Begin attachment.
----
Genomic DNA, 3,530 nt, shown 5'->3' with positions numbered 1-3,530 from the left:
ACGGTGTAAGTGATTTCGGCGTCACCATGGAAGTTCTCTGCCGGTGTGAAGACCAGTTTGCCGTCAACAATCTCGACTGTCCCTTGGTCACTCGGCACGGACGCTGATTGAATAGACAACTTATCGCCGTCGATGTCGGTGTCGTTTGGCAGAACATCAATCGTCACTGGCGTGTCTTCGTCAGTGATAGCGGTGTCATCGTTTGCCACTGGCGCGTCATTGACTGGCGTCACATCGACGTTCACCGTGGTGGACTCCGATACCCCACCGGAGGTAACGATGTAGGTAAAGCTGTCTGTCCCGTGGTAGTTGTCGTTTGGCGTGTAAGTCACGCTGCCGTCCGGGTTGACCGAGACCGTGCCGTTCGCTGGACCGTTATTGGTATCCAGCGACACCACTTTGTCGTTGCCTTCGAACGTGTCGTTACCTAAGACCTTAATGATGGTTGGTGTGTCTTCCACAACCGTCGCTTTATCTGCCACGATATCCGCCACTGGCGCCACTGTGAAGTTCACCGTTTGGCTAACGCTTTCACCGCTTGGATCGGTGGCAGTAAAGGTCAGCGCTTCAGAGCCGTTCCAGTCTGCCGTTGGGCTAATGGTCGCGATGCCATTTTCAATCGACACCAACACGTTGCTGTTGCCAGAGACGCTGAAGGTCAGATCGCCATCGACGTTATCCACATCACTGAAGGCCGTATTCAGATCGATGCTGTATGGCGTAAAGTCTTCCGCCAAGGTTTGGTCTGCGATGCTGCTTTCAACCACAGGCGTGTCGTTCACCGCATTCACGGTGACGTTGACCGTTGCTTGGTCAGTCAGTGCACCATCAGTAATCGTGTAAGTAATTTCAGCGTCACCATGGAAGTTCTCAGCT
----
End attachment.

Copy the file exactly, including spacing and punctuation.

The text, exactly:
Genomic DNA, 3,530 nt, shown 5'->3' with positions numbered 1-3,530 from the left:
ACGGTGTAAGTGATTTCGGCGTCACCATGGAAGTTCTCTGCCGGTGTGAAGACCAGTTTGCCGTCAACAATCTCGACTGTCCCTTGGTCACTCGGCACGGACGCTGATTGAATAGACAACTTATCGCCGTCGATGTCGGTGTCGTTTGGCAGAACATCAATCGTCACTGGCGTGTCTTCGTCAGTGATAGCGGTGTCATCGTTTGCCACTGGCGCGTCATTGACTGGCGTCACATCGACGTTCACCGTGGTGGACTCCGATACCCCACCGGAGGTAACGATGTAGGTAAAGCTGTCTGTCCCGTGGTAGTTGTCGTTTGGCGTGTAAGTCACGCTGCCGTCCGGGTTGACCGAGACCGTGCCGTTCGCTGGACCGTTATTGGTATCCAGCGACACCACTTTGTCGTTGCCTTCGAACGTGTCGTTACCTAAGACCTTAATGATGGTTGGTGTGTCTTCCACAACCGTCGCTTTATCTGCCACGATATCCGCCACTGGCGCCACTGTGAAGTTCACCGTTTGGCTAACGCTTTCACCGCTTGGATCGGTGGCAGTAAAGGTCAGCGCTTCAGAGCCGTTCCAGTCTGCCGTTGGGCTAATGGTCGCGATGCCATTTTCAATCGACACCAACACGTTGCTGTTGCCAGAGACGCTGAAGGTCAGATCGCCATCGACGTTATCCACATCACTGAAGGCCGTATTCAGATCGATGCTGTATGGCGTAAAGTCTTCCGCCAAGGTTTGGTCTGCGATGCTGCTTTCAACCACAGGCGTGTCGTTCACCGCATTCACGGTGACGTTGACCGTTGCTTGGTCAGTCAGTGCACCATCAGTAATCGTGTAAGTAATTTCAGCGTCACCATGGAAGTTCTCAGCT